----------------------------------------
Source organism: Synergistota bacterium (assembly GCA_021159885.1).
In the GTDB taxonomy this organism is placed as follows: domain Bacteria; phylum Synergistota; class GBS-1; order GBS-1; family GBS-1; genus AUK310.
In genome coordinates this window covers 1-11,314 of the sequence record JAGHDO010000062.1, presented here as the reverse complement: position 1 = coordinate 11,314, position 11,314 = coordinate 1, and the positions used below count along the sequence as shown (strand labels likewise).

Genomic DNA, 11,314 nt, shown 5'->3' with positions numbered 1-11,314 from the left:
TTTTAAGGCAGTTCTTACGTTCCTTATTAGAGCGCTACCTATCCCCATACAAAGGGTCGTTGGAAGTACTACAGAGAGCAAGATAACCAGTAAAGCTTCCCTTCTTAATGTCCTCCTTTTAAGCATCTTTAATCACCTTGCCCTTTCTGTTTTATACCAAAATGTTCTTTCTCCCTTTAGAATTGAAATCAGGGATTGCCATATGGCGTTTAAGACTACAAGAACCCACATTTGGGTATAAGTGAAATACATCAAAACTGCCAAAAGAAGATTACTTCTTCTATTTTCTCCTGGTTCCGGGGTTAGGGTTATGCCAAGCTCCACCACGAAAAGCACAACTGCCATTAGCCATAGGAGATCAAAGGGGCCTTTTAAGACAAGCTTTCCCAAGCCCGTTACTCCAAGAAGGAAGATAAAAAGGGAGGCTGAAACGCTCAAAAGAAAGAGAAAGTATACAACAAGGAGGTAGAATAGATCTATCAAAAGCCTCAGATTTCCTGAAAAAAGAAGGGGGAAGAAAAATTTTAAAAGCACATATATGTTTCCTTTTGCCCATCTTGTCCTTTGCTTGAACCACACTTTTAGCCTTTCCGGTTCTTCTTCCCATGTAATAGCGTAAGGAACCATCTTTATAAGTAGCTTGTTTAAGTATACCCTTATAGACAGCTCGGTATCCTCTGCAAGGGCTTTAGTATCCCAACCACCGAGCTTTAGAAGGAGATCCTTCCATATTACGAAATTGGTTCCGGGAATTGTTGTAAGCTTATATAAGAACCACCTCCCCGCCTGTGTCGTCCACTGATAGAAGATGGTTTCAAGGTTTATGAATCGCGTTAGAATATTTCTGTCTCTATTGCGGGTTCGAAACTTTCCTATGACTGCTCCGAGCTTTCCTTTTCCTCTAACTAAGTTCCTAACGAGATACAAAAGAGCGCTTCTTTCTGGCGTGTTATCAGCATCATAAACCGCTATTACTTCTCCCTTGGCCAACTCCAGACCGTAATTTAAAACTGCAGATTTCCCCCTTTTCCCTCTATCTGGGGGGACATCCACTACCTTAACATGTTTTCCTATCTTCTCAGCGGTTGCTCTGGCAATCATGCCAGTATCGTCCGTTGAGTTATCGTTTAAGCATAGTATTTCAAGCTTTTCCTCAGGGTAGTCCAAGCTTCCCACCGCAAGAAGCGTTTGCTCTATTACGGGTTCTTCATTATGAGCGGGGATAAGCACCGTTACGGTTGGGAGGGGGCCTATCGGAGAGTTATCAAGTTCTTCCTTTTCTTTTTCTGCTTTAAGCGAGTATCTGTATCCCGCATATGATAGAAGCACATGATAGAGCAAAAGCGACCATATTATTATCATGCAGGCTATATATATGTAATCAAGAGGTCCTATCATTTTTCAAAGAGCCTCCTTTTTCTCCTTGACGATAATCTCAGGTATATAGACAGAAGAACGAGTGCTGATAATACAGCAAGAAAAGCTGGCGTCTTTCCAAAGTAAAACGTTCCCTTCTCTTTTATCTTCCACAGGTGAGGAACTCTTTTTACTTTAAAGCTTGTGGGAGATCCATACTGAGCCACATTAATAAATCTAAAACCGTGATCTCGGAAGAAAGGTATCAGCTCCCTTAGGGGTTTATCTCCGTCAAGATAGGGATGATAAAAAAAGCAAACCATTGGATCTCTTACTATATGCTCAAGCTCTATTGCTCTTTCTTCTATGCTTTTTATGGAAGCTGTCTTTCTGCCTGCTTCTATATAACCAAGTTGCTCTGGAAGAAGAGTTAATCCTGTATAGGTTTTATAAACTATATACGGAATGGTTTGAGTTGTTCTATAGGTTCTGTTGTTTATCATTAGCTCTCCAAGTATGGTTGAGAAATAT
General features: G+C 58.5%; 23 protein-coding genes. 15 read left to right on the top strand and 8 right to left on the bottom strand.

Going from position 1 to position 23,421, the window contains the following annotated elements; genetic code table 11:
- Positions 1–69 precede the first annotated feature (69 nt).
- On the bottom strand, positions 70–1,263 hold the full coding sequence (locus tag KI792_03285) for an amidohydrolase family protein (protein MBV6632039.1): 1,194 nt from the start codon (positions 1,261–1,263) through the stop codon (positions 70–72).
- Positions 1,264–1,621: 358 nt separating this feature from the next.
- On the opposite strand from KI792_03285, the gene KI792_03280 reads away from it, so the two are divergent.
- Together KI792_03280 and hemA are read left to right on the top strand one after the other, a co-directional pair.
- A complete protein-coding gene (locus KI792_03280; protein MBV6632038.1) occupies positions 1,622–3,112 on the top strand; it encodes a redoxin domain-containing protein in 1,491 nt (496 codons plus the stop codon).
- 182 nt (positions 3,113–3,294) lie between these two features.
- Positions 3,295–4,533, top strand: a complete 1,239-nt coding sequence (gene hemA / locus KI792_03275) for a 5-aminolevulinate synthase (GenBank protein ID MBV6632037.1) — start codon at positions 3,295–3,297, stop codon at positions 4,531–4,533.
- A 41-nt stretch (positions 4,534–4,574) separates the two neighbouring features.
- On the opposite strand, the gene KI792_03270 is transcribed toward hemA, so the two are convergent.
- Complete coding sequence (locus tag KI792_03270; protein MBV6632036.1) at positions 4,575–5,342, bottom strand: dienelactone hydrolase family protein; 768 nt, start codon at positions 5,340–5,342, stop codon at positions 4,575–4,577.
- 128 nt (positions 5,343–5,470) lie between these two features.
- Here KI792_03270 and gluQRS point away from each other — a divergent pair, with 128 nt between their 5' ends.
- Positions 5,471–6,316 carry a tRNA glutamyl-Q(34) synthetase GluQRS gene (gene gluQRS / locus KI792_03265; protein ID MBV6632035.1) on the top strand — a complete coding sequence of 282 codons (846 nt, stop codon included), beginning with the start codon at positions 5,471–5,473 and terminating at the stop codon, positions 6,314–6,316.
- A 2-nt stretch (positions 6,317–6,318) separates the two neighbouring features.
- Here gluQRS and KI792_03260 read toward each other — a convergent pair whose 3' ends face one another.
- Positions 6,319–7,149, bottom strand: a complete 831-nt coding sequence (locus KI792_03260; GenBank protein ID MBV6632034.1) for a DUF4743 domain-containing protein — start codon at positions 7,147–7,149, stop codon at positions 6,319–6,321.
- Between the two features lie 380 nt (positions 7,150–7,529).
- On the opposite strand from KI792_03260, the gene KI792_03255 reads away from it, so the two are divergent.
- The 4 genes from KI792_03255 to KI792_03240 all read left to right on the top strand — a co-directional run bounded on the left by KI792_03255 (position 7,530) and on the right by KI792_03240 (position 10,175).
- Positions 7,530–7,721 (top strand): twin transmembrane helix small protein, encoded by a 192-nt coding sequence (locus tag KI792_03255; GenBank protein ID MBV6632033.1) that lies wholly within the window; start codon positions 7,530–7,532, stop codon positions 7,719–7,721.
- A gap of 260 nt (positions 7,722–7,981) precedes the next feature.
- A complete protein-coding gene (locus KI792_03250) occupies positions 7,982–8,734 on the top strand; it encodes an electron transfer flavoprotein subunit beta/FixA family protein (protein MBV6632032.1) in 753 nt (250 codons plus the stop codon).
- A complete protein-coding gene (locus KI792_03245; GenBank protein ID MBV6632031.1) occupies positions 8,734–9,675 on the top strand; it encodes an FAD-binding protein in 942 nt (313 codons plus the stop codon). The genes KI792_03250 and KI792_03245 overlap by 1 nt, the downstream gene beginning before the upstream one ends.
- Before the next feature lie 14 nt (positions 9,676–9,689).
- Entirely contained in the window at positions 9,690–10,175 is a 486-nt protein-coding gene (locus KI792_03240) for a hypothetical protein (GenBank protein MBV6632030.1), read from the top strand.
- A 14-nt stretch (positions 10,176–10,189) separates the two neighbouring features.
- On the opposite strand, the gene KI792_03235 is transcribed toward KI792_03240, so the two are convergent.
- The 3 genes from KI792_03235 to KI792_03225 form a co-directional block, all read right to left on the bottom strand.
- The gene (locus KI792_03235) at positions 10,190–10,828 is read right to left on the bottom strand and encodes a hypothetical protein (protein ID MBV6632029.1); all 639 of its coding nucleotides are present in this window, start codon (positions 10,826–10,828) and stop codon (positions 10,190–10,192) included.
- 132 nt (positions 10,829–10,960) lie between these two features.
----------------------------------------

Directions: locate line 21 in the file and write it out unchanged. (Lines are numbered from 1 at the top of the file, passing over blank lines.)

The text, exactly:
- Positions 5,471–6,316 carry a tRNA glutamyl-Q(34) synthetase GluQRS gene (gene gluQRS / locus KI792_03265; protein ID MBV6632035.1) on the top strand — a complete coding sequence of 282 codons (846 nt, stop codon included), beginning with the start codon at positions 5,471–5,473 and terminating at the stop codon, positions 6,314–6,316.